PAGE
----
Dragonetti, Concerto for Double Bass and Piano - edited by David Walter
In this high-quality publication, esteemed bassist and pedagogue David Walter offers a refreshing new perspective of an old favourite, the Dragonetti Concerto. In the preface, Walter places the work in its historical context, offers biographical information and discusses the question of authorship, with evidence being presented that Edouard Nanny was the concerto's true composer.
In the first movement, Walter puts accents on the opening three half notes, making a bold clarion call before highlighting the descending scale at the expense of the repeated, less interesting open Ds. Subsequent sixteenth note passages are treated to varied slurrings and articulations, giving an attractive shape to sections that sometimes sound workmanlike. Sculpting musical form out of lumpy sequential material frees some phrases from the leaden tyranny of the downbeat, allowing them to run with renewed vigour from the oflbeat sixteenths. Open-voiced spread chords in bar 18 allow the bass an almost Viennese-tuned resonance, while contrasting definitions of the triplets in bar 31 create interest and heighten the dramatic tension. In bar 52, the rhythms are rearranged, propelling the arpeggiated crescendo to its high point.
The second movement again finds Walter grouping notes in a logical and mellifluous way. The down bows in bars 29 and 31 are retaken, so that the bass practically provides its own accompaniment; the double-stops from bar 45 receive greater significance by replacing thirds with open fifths, which creates a satisfying counterpoint. Walter's cadenza would have had the good burghers of 18th-century Vienna reaching for the smelling salts, as it embraces such 20th-century innovations as false-harmonic scales and one-finger pizzicato glissandi. In the introductory notes, Walter outlines his approach to cadenza writing, highlighting their improvisatory origins, and he urges performers to write their own "unrestrained expression of enthusiasm."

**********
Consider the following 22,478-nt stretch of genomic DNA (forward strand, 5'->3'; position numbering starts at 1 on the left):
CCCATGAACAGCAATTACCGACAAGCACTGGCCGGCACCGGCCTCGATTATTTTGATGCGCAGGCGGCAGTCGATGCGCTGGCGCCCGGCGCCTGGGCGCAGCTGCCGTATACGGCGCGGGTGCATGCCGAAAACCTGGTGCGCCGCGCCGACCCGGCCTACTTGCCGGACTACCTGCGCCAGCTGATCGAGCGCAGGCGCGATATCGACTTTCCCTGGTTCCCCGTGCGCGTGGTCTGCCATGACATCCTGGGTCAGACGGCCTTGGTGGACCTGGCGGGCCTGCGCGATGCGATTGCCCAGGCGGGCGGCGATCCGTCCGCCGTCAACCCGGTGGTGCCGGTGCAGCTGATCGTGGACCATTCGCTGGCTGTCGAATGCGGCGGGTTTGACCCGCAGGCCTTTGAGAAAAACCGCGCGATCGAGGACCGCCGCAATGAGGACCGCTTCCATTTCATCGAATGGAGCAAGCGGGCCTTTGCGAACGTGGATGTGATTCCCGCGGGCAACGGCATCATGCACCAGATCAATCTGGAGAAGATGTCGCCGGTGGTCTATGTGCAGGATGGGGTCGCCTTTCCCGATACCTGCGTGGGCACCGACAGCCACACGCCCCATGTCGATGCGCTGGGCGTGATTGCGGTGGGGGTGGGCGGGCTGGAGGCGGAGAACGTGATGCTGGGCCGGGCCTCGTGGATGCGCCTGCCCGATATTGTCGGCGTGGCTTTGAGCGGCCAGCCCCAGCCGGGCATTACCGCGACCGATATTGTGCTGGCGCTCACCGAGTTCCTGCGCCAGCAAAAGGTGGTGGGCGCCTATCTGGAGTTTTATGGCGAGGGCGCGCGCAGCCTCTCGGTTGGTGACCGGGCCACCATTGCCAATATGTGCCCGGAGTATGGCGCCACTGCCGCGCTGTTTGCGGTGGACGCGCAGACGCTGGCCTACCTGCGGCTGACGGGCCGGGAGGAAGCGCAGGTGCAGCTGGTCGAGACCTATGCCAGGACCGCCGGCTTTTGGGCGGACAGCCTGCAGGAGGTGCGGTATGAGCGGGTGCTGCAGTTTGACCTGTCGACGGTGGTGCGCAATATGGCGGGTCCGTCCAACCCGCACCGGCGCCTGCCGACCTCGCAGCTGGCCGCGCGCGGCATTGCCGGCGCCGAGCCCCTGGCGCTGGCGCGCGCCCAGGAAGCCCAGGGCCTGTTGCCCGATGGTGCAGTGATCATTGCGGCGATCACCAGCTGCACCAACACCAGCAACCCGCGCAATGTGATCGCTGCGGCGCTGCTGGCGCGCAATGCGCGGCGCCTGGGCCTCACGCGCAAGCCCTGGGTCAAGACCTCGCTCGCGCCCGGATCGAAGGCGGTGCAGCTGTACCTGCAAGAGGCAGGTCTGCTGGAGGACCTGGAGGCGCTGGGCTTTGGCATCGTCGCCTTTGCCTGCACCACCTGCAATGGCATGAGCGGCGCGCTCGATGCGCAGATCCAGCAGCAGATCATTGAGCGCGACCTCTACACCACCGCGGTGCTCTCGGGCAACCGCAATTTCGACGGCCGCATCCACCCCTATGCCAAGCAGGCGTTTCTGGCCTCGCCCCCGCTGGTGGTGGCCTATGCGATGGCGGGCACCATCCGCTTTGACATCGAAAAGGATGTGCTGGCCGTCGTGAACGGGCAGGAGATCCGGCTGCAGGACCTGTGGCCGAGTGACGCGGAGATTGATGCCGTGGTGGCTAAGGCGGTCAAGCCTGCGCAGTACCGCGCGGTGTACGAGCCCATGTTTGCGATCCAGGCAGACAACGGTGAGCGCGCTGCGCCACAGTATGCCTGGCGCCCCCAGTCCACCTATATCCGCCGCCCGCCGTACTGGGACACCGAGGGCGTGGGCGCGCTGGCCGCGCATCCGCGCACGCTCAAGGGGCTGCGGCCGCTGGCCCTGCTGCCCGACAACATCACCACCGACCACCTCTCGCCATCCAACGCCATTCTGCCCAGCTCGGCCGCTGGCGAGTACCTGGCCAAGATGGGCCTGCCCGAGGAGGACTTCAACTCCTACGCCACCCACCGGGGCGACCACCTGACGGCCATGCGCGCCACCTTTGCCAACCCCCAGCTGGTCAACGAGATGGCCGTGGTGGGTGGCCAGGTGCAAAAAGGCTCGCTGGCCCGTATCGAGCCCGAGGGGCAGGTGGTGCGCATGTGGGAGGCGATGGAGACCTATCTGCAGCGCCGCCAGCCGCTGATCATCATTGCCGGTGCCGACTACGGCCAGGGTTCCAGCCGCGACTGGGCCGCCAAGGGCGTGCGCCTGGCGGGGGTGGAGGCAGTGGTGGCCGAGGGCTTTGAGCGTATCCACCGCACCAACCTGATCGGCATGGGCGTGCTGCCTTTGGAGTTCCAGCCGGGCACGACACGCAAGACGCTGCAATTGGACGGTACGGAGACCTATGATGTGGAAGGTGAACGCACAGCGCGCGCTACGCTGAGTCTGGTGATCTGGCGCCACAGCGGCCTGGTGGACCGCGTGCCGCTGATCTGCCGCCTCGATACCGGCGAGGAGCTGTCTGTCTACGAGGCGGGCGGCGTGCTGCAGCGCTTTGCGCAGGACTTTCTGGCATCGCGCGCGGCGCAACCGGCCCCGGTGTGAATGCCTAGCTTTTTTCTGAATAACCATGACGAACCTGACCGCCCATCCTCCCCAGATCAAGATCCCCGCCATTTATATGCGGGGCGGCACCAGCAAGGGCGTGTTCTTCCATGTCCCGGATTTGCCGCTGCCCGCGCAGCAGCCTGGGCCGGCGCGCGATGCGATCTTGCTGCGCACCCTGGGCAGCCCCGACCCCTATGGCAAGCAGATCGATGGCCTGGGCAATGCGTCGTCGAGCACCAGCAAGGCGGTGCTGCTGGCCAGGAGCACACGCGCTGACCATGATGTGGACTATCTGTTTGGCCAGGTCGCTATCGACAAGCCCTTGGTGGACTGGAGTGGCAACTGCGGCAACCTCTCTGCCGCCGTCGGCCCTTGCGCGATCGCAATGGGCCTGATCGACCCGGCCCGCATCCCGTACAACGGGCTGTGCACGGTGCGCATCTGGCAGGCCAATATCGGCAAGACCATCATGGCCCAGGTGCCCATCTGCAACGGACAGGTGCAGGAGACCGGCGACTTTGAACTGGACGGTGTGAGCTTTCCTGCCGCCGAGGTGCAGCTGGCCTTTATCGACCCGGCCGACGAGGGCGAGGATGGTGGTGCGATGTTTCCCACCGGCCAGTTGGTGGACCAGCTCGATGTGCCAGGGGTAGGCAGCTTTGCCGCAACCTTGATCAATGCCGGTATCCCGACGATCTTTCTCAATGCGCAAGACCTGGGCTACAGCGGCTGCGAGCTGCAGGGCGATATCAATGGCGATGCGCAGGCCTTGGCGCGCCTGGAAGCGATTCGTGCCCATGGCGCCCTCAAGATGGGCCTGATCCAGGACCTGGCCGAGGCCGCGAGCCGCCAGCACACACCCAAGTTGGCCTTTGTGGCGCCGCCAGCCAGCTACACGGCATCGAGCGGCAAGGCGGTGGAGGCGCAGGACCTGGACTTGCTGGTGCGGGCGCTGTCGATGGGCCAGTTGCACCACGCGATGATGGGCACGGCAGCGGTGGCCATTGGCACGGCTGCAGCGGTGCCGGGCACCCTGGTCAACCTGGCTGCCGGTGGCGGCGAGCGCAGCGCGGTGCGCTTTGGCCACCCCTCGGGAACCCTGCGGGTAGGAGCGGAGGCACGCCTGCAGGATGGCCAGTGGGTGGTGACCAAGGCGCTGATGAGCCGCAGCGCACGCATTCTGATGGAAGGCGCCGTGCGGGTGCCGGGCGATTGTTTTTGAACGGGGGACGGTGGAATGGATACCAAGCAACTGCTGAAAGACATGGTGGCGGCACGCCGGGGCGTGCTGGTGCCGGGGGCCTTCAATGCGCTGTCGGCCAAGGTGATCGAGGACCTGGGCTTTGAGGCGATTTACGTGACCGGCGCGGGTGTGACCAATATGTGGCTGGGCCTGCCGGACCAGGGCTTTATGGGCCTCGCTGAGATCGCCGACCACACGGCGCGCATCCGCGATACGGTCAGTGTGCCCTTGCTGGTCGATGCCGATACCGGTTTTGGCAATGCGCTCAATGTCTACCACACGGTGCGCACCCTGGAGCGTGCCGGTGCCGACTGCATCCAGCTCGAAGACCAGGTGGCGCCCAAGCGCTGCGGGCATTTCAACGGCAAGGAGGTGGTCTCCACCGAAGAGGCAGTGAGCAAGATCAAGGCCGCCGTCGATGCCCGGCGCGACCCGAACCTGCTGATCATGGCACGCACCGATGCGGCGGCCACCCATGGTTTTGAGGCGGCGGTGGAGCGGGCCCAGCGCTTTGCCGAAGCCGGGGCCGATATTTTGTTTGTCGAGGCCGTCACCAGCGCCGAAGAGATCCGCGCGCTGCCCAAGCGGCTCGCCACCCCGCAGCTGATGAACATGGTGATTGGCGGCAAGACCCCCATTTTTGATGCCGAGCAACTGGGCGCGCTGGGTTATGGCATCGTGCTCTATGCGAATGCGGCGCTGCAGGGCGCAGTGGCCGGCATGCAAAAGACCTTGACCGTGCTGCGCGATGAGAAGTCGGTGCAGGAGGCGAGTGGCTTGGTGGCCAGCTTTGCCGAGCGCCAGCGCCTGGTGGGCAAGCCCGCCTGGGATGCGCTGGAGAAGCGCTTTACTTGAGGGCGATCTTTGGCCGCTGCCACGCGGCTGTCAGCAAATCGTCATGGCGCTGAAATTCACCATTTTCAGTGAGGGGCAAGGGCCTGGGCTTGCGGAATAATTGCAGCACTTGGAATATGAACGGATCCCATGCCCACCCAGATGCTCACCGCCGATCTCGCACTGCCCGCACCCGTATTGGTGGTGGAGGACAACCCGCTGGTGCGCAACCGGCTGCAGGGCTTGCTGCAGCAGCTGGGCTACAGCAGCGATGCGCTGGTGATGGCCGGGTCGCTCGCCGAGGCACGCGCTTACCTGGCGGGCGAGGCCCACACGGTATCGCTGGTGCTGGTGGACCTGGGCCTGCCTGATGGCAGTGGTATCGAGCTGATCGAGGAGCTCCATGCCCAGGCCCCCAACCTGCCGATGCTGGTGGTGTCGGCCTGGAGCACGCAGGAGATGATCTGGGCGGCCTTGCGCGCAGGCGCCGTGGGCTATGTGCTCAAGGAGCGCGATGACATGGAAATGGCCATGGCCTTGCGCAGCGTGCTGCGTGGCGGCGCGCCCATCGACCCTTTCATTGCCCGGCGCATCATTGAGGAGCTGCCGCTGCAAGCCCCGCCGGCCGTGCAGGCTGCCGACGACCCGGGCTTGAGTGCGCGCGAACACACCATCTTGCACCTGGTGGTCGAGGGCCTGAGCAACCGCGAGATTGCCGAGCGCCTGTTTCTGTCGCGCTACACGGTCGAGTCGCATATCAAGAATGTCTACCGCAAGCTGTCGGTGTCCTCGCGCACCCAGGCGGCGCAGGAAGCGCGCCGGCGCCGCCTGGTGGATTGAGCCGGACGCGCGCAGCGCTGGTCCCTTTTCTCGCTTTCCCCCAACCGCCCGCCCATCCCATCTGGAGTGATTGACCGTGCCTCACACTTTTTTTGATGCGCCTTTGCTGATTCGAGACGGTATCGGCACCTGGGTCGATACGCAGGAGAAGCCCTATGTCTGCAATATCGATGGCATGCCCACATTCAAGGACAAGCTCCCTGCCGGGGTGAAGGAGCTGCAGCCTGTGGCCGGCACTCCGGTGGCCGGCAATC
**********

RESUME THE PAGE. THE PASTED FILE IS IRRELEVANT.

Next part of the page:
The last movement is given a new lightness of touch through contrasting articulations. To move the upbeat to bar 41 from the accompaniment into the solo part makes sense of a previously incongruous corner. In bar 53 the call and answer theme is given octave transpositions, which makes use of the bass. lower ranges and gives relief from relentless eights in thumb position.
Walter's lyrical approach is sincere and compelling, and by drawing clarity from a mist of notes, he brings a youthful exuberance to a slightly creaky, old masterpiece.
Iain Crawford, Double Bassist